Science Inventory

PREDICTING NUTRIENT AND SEDIMENT LOADINGS TO STREAMS FROM LANDSCAPE METRICS: A MULTIPLE WATERSHED STUDY FROM THE UNITED STATES MID-ATLANTIC REGION

Citation:

Jones, K B., A C. Neale, M S. Nash, R. D. van Remortel, J D. Wickham, K. H. Riitters, AND R. V. O'Neill. PREDICTING NUTRIENT AND SEDIMENT LOADINGS TO STREAMS FROM LANDSCAPE METRICS: A MULTIPLE WATERSHED STUDY FROM THE UNITED STATES MID-ATLANTIC REGION. LANDSCAPE ECOLOGY 16(4):301-312, (2001).

Impact/Purpose:

The primary objectives of this research are to:

Develop methodologies so that landscape indicator values generated from different sensors on different dates (but in the same areas) are comparable; differences in metric values result from landscape changes and not differences in the sensors;

Quantify relationships between landscape metrics generated from wall-to-wall spatial data and (1) specific parameters related to water resource conditions in different environmental settings across the US, including but not limited to nutrients, sediment, and benthic communities, and (2) multi-species habitat suitability;

Develop and validate multivariate models based on quantification studies;

Develop GIS/model assessment protocols and tools to characterize risk of nutrient and sediment TMDL exceedence;

Complete an initial draft (potentially web based) of a national landscape condition assessment.

This research directly supports long-term goals established in ORDs multiyear plans related to GPRA Goal 2 (Water) and GPRA Goal 4 (Healthy Communities and Ecosystems), although funding for this task comes from Goal 4. Relative to the GRPA Goal 2 multiyear plan, this research is intended to "provide tools to assess and diagnose impairment in aquatic systems and the sources of associated stressors." Relative to the Goal 4 Multiyear Plan this research is intended to (1) provide states and tribes with an ability to assess the condition of waterbodies in a scientifically defensible and representative way, while allowing for aggregation and assessment of trends at multiple scales, (2) assist Federal, State and Local managers in diagnosing the probable cause and forecasting future conditions in a scientifically defensible manner to protect and restore ecosystems, and (3) provide Federal, State and Local managers with a scientifically defensible way to assess current and future ecological conditions, and probable causes of impairments, and a way to evaluate alternative future management scenarios.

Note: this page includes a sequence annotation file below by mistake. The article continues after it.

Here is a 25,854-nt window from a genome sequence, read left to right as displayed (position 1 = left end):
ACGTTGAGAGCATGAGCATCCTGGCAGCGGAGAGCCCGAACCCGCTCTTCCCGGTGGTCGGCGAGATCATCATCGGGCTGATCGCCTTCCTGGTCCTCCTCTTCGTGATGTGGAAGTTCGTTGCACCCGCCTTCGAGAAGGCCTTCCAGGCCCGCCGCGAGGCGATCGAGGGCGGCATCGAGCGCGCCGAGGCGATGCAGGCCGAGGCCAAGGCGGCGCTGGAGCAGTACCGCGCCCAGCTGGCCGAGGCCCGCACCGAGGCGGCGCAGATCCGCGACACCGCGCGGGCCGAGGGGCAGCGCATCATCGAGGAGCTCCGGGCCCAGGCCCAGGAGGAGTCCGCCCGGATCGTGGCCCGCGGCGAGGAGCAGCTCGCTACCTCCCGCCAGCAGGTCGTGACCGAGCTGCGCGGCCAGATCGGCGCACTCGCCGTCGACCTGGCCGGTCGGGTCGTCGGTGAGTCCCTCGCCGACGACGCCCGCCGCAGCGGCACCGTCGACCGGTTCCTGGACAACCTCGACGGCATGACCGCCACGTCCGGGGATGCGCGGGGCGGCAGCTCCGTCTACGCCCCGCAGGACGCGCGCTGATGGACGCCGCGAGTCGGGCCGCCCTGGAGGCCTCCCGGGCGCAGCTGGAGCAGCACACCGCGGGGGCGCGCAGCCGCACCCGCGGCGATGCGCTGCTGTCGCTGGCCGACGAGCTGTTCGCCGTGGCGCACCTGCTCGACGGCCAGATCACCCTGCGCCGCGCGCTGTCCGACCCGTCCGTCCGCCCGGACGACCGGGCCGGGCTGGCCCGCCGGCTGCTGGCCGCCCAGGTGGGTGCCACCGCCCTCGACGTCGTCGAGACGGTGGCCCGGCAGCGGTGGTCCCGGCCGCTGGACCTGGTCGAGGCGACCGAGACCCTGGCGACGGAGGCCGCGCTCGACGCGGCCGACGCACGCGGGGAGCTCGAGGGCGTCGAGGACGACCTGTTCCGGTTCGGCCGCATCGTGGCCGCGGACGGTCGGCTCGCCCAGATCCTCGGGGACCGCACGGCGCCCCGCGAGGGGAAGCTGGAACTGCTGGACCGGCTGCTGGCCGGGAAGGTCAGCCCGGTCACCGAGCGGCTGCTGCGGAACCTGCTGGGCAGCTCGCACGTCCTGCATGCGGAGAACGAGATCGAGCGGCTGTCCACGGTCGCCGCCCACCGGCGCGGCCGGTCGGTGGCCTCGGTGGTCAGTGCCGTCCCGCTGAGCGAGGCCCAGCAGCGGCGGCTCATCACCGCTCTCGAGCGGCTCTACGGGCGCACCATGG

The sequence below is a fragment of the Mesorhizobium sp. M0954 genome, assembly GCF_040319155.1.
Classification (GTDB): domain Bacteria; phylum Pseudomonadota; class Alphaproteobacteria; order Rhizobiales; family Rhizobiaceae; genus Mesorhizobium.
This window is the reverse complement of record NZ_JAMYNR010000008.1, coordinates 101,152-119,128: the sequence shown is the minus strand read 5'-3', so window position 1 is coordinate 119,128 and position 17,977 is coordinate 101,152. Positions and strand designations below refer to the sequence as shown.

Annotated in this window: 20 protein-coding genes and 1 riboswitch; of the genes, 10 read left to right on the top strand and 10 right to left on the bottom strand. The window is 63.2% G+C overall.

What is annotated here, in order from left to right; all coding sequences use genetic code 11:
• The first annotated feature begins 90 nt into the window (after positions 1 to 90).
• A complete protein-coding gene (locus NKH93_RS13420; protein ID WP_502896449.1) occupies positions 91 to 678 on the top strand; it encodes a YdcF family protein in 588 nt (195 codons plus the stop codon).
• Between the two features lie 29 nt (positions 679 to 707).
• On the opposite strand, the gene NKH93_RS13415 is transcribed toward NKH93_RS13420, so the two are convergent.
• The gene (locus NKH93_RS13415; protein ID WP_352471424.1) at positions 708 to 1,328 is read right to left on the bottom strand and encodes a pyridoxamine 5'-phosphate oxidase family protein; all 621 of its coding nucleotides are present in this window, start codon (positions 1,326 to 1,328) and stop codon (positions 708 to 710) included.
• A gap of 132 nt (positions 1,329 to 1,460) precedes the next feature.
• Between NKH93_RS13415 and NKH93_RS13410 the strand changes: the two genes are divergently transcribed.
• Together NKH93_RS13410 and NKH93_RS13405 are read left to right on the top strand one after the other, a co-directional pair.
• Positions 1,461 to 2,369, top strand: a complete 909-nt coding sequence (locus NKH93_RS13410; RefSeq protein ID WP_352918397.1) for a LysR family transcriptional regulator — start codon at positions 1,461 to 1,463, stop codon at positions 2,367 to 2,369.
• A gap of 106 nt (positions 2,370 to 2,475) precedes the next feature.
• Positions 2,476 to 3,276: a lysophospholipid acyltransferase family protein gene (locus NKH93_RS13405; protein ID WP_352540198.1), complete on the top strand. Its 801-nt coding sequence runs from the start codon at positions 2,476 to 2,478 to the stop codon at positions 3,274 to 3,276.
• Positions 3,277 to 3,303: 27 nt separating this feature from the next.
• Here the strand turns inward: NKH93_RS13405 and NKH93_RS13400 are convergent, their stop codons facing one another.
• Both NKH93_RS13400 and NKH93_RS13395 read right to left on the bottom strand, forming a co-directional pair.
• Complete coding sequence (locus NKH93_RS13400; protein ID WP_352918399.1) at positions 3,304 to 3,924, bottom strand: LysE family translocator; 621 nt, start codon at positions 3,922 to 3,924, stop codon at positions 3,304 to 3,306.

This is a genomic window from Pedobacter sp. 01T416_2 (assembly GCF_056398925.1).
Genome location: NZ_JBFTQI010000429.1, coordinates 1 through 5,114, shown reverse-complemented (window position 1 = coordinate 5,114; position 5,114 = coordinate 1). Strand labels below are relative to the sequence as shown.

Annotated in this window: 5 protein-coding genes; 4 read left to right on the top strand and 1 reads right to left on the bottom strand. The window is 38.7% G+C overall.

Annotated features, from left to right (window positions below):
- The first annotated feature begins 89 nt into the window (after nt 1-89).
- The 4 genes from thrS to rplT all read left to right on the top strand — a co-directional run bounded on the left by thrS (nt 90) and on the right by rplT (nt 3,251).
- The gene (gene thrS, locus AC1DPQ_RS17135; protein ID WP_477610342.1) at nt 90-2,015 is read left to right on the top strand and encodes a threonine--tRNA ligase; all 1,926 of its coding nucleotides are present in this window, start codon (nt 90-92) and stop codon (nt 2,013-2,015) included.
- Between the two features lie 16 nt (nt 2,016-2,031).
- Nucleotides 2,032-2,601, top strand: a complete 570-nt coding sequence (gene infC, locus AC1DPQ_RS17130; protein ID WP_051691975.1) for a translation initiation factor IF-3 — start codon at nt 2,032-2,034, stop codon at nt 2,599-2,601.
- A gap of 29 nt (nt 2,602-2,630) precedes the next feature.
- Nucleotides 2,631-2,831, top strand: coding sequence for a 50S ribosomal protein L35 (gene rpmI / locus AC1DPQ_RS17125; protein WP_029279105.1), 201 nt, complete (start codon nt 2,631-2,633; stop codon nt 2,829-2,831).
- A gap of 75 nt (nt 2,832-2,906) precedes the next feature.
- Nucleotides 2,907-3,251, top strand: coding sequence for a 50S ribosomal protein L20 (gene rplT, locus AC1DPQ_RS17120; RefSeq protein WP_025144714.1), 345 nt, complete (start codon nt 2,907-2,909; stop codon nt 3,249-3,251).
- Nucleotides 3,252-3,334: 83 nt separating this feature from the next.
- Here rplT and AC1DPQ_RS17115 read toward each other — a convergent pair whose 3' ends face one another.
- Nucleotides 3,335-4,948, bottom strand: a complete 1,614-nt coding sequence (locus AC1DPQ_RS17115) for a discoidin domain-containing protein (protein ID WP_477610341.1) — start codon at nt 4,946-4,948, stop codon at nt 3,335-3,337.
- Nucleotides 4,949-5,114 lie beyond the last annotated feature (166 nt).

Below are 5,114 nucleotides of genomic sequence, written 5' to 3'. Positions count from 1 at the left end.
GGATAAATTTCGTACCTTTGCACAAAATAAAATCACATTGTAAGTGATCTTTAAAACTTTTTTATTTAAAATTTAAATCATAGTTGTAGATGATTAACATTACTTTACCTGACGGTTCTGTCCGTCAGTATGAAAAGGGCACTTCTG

Description:

There has been an increasing interest in evaluating the relative condition or health of water resources at regional and national scales. Of particular interest is an ability to identify those areas where surface and ground waters have the greatest potential for high levels of nutrient and sediment loadings. High levels of nutrient and sediment loadings can have adverse effects on both humans and aquatic ecosystems. We analyzed the ability of landscape metrics generated from readily available, spatial data to predict nutrient and sediment yield to streams in the Mid-Atlantic Region in the United States. We used landscape metric coverages generated from a previous assessment of the entire Mid-Atlantic Region, and a set of stream sample data from the U.S. Geological Survey. Landscape metrics consistently explained high amounts of variation in nitrogen yields to streams (65 to 86% of the total variation). They also explained 73 and 79% of the variability in dissolved phosphorus and suspended sediment.

Although there were differences in the nitrogen, phosphorus, and sediment models, the amount of agriculture, riparian forests, and atmospheric nitrate deposition (nitrogen only) consistently explained a high proportion of the variation in these models. Differences in the models also suggest potential differences in landscape-stream relationships between ecoregions or biophysical settings. The results of the study suggest that readily available, spatial data can be used to assess potential nutrient and sediment loadings to streams, but that it will be important to develop and test landscape models in different biophysical settings.

URLs/Downloads:

JOURNAL ARTICLE..PDF   (PDF,NA pp, 30 KB,  about PDF)

http://link.springer.com/article/10.1023/A%3A1011175013278    Exit

Record Details:

Record Type: DOCUMENT (JOURNAL/PEER REVIEWED JOURNAL)
Product Published Date: 07/11/2001
Record Last Revised: 02/12/2013
OMB Category: Other
Record ID: 64938

Organization:

U.S. ENVIRONMENTAL PROTECTION AGENCY

OFFICE OF RESEARCH AND DEVELOPMENT

NATIONAL EXPOSURE RESEARCH LABORATORY

ENVIRONMENTAL SCIENCES DIVISION

LANDSCAPE ECOLOGY BRANCH